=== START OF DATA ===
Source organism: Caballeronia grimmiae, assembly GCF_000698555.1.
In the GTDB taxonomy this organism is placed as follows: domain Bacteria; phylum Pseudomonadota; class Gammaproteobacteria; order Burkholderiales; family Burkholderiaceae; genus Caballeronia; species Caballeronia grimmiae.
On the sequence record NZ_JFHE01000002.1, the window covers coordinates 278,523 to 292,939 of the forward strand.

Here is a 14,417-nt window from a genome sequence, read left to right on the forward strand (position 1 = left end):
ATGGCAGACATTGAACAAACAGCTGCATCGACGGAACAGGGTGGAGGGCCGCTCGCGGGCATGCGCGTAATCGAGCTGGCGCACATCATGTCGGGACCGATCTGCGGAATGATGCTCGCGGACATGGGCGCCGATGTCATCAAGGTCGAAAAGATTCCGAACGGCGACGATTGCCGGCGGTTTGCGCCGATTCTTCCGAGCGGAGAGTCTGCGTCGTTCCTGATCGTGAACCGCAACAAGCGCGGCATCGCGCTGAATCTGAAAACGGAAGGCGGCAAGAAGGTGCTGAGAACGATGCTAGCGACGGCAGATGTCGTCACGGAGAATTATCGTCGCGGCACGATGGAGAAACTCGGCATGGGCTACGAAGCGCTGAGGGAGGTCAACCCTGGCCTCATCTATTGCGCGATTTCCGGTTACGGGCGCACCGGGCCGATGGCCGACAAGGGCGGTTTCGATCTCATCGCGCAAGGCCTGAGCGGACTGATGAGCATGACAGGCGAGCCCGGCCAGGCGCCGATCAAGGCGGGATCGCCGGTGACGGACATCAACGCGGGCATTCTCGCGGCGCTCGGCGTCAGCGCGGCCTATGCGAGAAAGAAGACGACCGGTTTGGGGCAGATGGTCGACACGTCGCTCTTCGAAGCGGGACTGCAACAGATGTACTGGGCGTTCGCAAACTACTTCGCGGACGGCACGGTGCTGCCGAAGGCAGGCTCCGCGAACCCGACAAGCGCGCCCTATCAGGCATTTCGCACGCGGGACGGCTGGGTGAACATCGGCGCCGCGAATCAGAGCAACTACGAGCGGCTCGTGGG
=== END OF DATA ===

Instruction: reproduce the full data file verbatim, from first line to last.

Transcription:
Source organism: Caballeronia grimmiae, assembly GCF_000698555.1.
In the GTDB taxonomy this organism is placed as follows: domain Bacteria; phylum Pseudomonadota; class Gammaproteobacteria; order Burkholderiales; family Burkholderiaceae; genus Caballeronia; species Caballeronia grimmiae.
On the sequence record NZ_JFHE01000002.1, the window covers coordinates 278,523 to 292,939 of the forward strand.

Here is a 14,417-nt window from a genome sequence, read left to right on the forward strand (position 1 = left end):
ATGGCAGACATTGAACAAACAGCTGCATCGACGGAACAGGGTGGAGGGCCGCTCGCGGGCATGCGCGTAATCGAGCTGGCGCACATCATGTCGGGACCGATCTGCGGAATGATGCTCGCGGACATGGGCGCCGATGTCATCAAGGTCGAAAAGATTCCGAACGGCGACGATTGCCGGCGGTTTGCGCCGATTCTTCCGAGCGGAGAGTCTGCGTCGTTCCTGATCGTGAACCGCAACAAGCGCGGCATCGCGCTGAATCTGAAAACGGAAGGCGGCAAGAAGGTGCTGAGAACGATGCTAGCGACGGCAGATGTCGTCACGGAGAATTATCGTCGCGGCACGATGGAGAAACTCGGCATGGGCTACGAAGCGCTGAGGGAGGTCAACCCTGGCCTCATCTATTGCGCGATTTCCGGTTACGGGCGCACCGGGCCGATGGCCGACAAGGGCGGTTTCGATCTCATCGCGCAAGGCCTGAGCGGACTGATGAGCATGACAGGCGAGCCCGGCCAGGCGCCGATCAAGGCGGGATCGCCGGTGACGGACATCAACGCGGGCATTCTCGCGGCGCTCGGCGTCAGCGCGGCCTATGCGAGAAAGAAGACGACCGGTTTGGGGCAGATGGTCGACACGTCGCTCTTCGAAGCGGGACTGCAACAGATGTACTGGGCGTTCGCAAACTACTTCGCGGACGGCACGGTGCTGCCGAAGGCAGGCTCCGCGAACCCGACAAGCGCGCCCTATCAGGCATTTCGCACGCGGGACGGCTGGGTGAACATCGGCGCCGCGAATCAGAGCAACTACGAGCGGCTCGTGGG